Clutter is something that Americans know very well, and try to fight with more or less success. The dictionary defines clutter as “a number of things scattered in disorder; jumble.” For example, in my closet, besides clothes, I see shoes piled on top of other shoes, an electric fan, pillows, blankets, books, notebooks, plastic bags, empty shoeboxes, suitcases, photo albums, clown shoes, hats and music books. It makes me feel tired just to look at it all! Much of our clutter problems come from collecting junk.
Is clutter a problem for you in your home, office or life in general? What are some of the common ways that junk comes into your home, office or life?
Look at the questions below. If you answer “yes” to some – tell whether or not you think that this area is a clutter problem for you. Do your conversation partners agree with you? Get their advice.
Do you keep out-of-date magazines? For how long?
Do you have clothes in several different sizes?
Do you have photographs that you don’t look at because they’re stored and hard to find?
Do you keep broken things in hopes of fixing them some day? Do you ever fix them?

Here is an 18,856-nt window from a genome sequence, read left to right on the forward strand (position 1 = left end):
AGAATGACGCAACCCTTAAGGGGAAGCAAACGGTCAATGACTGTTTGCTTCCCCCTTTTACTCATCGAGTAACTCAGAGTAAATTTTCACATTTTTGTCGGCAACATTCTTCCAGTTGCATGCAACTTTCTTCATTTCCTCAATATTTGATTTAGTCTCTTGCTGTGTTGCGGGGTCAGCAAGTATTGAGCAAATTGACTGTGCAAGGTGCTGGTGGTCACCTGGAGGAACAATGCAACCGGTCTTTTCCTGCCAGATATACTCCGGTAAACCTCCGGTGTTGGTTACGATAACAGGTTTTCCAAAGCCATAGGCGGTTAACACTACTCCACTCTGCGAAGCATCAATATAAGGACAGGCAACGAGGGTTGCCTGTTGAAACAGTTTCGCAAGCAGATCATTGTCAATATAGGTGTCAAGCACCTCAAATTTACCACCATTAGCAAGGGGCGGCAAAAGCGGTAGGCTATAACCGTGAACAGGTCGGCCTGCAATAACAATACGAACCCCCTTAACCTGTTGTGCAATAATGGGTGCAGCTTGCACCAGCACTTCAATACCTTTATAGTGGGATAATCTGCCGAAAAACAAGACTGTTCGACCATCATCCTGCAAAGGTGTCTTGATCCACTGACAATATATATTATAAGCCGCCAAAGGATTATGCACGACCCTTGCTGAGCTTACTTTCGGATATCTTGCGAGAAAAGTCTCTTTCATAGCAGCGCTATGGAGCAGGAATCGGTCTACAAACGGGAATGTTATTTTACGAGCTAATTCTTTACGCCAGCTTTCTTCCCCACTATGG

Do you have file cabinets full of files that you never look at, or with old bills and bank statements that are more than 7 years old?
Do you have medicine, cosmetics, after-shave or toiletries that you never use?
If clutter or “junk” in your life is not an issue, please explain how you keep clutter and junk away (and write a book for Americans to read). How do you handle junk mail?
How do you deal with gifts – especially a gift that is not useful to you? Do you feel you must keep it, display it, wear it, even if you don’t enjoy it? Have you ever gotten rid of a gift from your mother, your best friend, your spouse or boyfriend/girlfriend or some significant person? What is most important about a gift – the item itself or the feeling behind it? Explain. If you give a gift to someone, how would you feel if they gave it away, threw it away or sold it? Give examples!
How do you deal with mental clutter – news, books, movies, TV, radio, even people who want to talk to you – so that you have time to just think and discover who you are? Do you have to fight mental clutter?
How do you deal with food clutter – the potato chips at the party, the donuts at the office or cookies at school? Do you eat more than you like, or eat things that you consider junk for your body? How can you keep the food clutter under control?
“Anyone who loves money never has enough. Anyone who loves wealth is never satisfied with what he gets. That doesn’t have any meaning either. . . . The sleep of a worker is sweet. It doesn’t matter whether he eats a little or a lot. But the wealth of a rich man keeps him awake at night. *****Do you agree with these words of King Solomon from Ecclesiastes 5:10-12?